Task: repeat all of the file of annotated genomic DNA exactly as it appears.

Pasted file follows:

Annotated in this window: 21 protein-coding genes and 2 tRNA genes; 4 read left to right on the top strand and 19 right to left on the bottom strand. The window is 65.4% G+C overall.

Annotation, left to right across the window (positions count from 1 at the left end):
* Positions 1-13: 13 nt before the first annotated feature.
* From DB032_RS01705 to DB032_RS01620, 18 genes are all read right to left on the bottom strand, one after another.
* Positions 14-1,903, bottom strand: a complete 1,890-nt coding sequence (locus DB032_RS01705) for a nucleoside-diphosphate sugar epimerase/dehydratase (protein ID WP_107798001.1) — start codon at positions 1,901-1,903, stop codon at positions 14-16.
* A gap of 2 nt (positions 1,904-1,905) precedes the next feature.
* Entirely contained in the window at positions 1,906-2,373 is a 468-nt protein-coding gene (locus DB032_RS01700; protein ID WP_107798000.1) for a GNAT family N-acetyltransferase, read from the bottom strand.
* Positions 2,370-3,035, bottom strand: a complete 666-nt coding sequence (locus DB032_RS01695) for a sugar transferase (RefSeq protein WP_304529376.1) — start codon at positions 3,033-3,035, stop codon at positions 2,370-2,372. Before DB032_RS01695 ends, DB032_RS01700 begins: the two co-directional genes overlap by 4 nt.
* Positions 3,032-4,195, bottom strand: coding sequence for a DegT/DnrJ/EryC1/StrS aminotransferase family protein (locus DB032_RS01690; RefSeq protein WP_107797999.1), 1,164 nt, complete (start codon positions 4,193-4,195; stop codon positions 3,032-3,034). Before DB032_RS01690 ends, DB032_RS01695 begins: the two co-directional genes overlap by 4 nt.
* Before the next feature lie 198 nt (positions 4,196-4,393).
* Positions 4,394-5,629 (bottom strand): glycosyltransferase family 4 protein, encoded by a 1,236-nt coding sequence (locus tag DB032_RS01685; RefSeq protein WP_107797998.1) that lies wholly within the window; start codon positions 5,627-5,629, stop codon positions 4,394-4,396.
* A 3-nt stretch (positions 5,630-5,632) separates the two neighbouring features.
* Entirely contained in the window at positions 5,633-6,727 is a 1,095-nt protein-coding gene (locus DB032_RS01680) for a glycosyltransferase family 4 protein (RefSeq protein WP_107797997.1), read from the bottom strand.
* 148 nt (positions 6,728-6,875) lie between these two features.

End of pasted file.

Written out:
Annotated in this window: 21 protein-coding genes and 2 tRNA genes; 4 read left to right on the top strand and 19 right to left on the bottom strand. The window is 65.4% G+C overall.

Annotation, left to right across the window (positions count from 1 at the left end):
* Positions 1-13: 13 nt before the first annotated feature.
* From DB032_RS01705 to DB032_RS01620, 18 genes are all read right to left on the bottom strand, one after another.
* Positions 14-1,903, bottom strand: a complete 1,890-nt coding sequence (locus DB032_RS01705) for a nucleoside-diphosphate sugar epimerase/dehydratase (protein ID WP_107798001.1) — start codon at positions 1,901-1,903, stop codon at positions 14-16.
* A gap of 2 nt (positions 1,904-1,905) precedes the next feature.
* Entirely contained in the window at positions 1,906-2,373 is a 468-nt protein-coding gene (locus DB032_RS01700; protein ID WP_107798000.1) for a GNAT family N-acetyltransferase, read from the bottom strand.
* Positions 2,370-3,035, bottom strand: a complete 666-nt coding sequence (locus DB032_RS01695) for a sugar transferase (RefSeq protein WP_304529376.1) — start codon at positions 3,033-3,035, stop codon at positions 2,370-2,372. Before DB032_RS01695 ends, DB032_RS01700 begins: the two co-directional genes overlap by 4 nt.
* Positions 3,032-4,195, bottom strand: coding sequence for a DegT/DnrJ/EryC1/StrS aminotransferase family protein (locus DB032_RS01690; RefSeq protein WP_107797999.1), 1,164 nt, complete (start codon positions 4,193-4,195; stop codon positions 3,032-3,034). Before DB032_RS01690 ends, DB032_RS01695 begins: the two co-directional genes overlap by 4 nt.
* Before the next feature lie 198 nt (positions 4,196-4,393).
* Positions 4,394-5,629 (bottom strand): glycosyltransferase family 4 protein, encoded by a 1,236-nt coding sequence (locus tag DB032_RS01685; RefSeq protein WP_107797998.1) that lies wholly within the window; start codon positions 5,627-5,629, stop codon positions 4,394-4,396.
* A 3-nt stretch (positions 5,630-5,632) separates the two neighbouring features.
* Entirely contained in the window at positions 5,633-6,727 is a 1,095-nt protein-coding gene (locus DB032_RS01680) for a glycosyltransferase family 4 protein (RefSeq protein WP_107797997.1), read from the bottom strand.
* 148 nt (positions 6,728-6,875) lie between these two features.